Why We are Coming Out of This Recession Even in the Stink of It
I have never had a Bank of America account.
But given the 80 percent stock price decline Bank of America has experienced since the rushed announcement of the Merrill Lynch acquisition – inclusive of the $20 billion the U.S. government threw them to stay solvent in the face of the blemish Merrill Lynch has come to represent – it appears that understanding the plight of Bank of America is in my best interests.
Large-scale U.S. banks are going through the kind of altered-state changes that have shaken apart any semblance of confidence in their stated forward guidance. Their collective shareholders are cringing at the prospect of nationalization and the formidable background noise that government intervention continues to inflict. In turn, the most monstrous banks – in terms of both scale and prescient forward thinking – are now cutting lending.
The popular thinking on lending in this recession is that money should flow effortlessly to those that request it. But the structural problem with this thinking is that the root of the current financial malaise resides in this easy openness.
Tighter lending practices do not necessarily equate to higher misery indexes. The National Association of Realtors just reported a 6.5% jump in existing home sales. It may be helpful to repeat this, as a 6.5% increase in existing home sales nationally represents the beginning of a turnaround. Likewise, Pfizer’s acquisition of Wyeth is a representation of the kind of big-ticket M&A activity that can move markets – even in a tempered lending period.
Speaking of moving markets, E*Trade reported their 2008 Q4 results today – adding 97,000 new accounts and representing – according to Marketwatch – their “best organic account growth in more than five years.”
These are just three of the underreported beacons of our time.
The variable in all of this is found in the wellbeing of the nation’s gross domestic product. A recent survey by the National Association for Business Economics underscored a general pessimism with regard to America’s gross domestic product, but that was largely to be expected – as they tend to be a backward-looking bunch when it comes to the interpretation of data.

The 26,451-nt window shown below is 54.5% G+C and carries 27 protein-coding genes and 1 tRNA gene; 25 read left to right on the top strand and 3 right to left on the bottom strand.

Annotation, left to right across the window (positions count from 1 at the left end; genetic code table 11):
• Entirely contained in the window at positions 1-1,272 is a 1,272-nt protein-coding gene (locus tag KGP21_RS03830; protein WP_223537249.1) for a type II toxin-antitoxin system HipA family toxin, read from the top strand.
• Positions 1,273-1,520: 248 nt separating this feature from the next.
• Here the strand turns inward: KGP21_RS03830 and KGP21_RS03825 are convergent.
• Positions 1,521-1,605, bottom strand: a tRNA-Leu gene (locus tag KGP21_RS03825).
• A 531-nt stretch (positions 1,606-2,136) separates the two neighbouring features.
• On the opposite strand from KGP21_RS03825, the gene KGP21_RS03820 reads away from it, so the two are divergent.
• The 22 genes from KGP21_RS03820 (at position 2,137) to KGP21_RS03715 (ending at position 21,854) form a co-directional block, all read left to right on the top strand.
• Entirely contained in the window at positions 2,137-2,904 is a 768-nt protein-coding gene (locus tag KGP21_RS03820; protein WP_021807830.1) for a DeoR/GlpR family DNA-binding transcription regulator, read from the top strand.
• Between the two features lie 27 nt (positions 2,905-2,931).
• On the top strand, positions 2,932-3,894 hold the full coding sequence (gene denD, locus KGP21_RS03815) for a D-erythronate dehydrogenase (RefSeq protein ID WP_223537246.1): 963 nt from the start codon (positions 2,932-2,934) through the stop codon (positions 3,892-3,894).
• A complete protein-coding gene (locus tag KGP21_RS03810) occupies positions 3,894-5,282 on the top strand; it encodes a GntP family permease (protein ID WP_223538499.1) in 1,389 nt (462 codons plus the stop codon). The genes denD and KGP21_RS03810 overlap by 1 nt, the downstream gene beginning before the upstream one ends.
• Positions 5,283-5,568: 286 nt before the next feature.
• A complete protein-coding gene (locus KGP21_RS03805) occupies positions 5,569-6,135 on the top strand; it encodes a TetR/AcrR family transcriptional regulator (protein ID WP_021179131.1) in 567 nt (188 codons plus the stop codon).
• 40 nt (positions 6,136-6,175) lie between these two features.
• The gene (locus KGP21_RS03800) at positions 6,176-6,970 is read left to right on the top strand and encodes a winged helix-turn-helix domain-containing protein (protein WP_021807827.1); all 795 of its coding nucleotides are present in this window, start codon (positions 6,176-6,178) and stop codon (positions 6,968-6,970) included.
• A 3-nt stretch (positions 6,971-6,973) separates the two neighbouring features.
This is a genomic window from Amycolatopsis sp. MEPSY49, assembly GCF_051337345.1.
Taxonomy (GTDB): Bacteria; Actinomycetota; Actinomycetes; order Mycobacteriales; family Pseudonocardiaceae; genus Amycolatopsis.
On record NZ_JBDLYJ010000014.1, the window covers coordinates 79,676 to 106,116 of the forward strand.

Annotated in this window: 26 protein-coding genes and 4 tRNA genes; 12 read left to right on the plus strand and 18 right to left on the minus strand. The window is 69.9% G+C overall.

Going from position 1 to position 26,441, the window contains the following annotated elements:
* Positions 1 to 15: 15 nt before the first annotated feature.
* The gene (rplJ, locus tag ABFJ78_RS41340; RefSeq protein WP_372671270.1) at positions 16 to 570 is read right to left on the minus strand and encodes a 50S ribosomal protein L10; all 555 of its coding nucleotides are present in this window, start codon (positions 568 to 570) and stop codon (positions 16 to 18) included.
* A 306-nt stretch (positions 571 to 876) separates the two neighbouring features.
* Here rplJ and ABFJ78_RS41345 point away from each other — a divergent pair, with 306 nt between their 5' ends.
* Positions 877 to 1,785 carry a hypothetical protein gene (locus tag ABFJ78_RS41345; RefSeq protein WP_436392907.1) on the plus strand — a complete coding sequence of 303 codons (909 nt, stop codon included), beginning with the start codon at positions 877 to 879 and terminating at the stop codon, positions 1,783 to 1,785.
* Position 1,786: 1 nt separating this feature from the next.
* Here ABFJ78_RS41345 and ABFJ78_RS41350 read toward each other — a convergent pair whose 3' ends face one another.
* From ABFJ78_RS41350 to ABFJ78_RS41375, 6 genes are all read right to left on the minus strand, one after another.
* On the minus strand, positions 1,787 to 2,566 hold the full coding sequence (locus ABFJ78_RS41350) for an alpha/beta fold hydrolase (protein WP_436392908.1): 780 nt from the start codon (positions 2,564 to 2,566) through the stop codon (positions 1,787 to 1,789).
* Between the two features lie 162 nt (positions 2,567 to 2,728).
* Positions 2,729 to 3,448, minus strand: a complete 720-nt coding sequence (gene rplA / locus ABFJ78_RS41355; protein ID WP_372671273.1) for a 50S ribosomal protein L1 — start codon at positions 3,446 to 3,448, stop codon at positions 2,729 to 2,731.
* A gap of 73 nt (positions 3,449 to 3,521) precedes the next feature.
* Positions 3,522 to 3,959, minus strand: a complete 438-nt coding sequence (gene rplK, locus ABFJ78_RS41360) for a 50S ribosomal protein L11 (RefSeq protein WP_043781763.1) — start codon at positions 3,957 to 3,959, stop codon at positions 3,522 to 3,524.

“Things will get worse before they get better” is one of the more irritating comments floating about these days, as it is the kind of offhand remark that requires an air of insightfulness to pull off and that smacks of something incredibly stale.
My son is ten years old and we are driving with his good friend. I ask them to tell me inappropriate stories because I want to better understand their definition of what is inappropriate and because I want them to have this small free moment – and while there is no shortage of material, one particular story stays with me.
The friend shares the story of a road trip he took recently with his parents and three older sisters. It was one of those long and dull drives that absolutely demands some broken rules. In an effort to make his sisters laugh, he decided it would be a hoot to push some methane gas from his lower digestive tract. His reward for the effort was a full-on bowel movement in his pants. After the shock and general hoopla that this unintended event understandably inspired, his father remarked dryly that the boy had become the family’s gross domestic product.
And so here we are now, taking in the fetid air – as it is explained and rehashed through numbers and through emotional images that this is the dosage to be taken in. And while the big banks recoil and the government postures and the news organizations spit out their observations and the consultancies curiously offer nothing and the consumers do not consume and the companies recalibrate and the markets present more confusion, it is helpful to remember this dirty gas and to find the high in it.
Tags: Bank Of America , Merrill Lynch , Recession , Banks , Home Sales , Pfizer , Wyeth , Finance , Economics , Recovery
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